I ran to beat the snowplows and signs of civilization yesterday morning, rising at 6:30am and making my way at a rapid trudge to Lookout Hill. When I arrived, covered in snow from my brown woolen hat to my shoes, I was the first to ascend the stairs in what was just the beginning of the inconvenient blizzard of February, 2010. I suppose it will come as no surprise to learn that what I found on top of that small rise was a revelation: every branch, twig, and leaf was snow-laden, and the scene was so dense that it was overwhelming in temperament and feel. I was overcome with a response to the experience of standing in such a mutable and tactile landscape. I felt invisible and undone, and I smiled wildly at a small red cardinal, the only other witness to that strangely affecting, temporary, place. I felt as if I existed in a muffled world.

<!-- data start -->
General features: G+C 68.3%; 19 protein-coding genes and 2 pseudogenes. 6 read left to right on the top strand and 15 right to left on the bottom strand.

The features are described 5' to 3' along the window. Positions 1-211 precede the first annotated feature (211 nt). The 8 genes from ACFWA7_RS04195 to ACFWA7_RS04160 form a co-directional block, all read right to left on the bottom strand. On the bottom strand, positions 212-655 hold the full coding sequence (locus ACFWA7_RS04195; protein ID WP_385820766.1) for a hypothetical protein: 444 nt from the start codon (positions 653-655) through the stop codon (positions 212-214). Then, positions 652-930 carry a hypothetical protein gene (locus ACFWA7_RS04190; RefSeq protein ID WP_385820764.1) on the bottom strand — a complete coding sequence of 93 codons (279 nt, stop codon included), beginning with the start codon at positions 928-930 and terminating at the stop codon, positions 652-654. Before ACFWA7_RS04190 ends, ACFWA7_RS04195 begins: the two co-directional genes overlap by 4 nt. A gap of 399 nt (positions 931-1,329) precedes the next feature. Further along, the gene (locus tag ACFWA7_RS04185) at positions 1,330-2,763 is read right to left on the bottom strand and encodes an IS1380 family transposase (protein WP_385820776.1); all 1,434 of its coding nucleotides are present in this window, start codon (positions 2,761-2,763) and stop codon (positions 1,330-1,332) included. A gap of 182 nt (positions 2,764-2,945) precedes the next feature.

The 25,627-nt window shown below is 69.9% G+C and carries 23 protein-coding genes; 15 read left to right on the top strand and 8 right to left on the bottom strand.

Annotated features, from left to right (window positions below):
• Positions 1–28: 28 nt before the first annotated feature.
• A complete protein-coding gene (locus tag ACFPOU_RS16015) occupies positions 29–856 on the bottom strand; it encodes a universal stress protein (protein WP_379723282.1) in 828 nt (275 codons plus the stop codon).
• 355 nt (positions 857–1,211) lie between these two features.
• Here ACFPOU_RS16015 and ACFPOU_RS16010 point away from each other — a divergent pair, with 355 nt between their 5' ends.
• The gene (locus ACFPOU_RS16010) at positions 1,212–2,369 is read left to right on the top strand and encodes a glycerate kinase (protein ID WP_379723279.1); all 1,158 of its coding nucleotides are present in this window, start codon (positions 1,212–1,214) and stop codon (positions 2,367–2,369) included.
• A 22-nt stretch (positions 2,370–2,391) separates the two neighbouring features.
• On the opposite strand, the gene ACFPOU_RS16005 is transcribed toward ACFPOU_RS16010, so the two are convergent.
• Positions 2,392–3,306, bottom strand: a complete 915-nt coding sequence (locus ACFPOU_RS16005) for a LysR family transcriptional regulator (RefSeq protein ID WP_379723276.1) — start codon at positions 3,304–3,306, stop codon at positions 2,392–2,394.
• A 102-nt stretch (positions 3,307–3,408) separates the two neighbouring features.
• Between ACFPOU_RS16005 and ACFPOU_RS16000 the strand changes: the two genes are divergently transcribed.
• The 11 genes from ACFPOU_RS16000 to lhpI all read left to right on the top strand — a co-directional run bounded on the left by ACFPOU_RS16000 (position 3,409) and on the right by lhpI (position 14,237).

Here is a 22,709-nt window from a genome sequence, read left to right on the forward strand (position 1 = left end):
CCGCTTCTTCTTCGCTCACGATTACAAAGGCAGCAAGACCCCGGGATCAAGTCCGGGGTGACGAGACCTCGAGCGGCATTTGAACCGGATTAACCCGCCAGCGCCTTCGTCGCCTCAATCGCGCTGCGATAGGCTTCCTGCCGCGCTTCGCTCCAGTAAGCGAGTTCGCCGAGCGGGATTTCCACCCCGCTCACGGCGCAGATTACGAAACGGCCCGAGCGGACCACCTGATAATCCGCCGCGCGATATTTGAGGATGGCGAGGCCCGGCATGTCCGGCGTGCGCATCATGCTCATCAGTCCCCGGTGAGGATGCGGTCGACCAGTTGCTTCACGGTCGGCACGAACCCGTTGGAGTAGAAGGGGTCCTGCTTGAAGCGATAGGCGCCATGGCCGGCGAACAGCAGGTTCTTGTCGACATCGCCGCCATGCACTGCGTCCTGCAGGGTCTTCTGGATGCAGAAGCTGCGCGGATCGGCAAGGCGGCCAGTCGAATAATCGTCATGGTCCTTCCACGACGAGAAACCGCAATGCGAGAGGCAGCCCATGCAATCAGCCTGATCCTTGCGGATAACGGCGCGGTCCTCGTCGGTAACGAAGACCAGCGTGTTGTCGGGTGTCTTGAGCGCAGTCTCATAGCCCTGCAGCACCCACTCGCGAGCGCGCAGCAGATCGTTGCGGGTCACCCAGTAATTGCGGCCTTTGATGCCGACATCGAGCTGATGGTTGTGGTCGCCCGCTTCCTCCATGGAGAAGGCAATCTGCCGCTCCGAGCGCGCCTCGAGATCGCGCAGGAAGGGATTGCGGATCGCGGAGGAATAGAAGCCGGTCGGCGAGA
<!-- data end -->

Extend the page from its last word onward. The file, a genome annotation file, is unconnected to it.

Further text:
Later, in the evening, I boarded the B63 home after an unexpected meeting with a dear friend from far away. And then, as if a graceful figure in some obscure industrial ballet, our bus, all at once, serenely careened across the road and became inextricably lodged in a snowbank. Taking to the street, I walked the rest of my way, growing ever-colder but no less sustained by the lumbering of people and machines.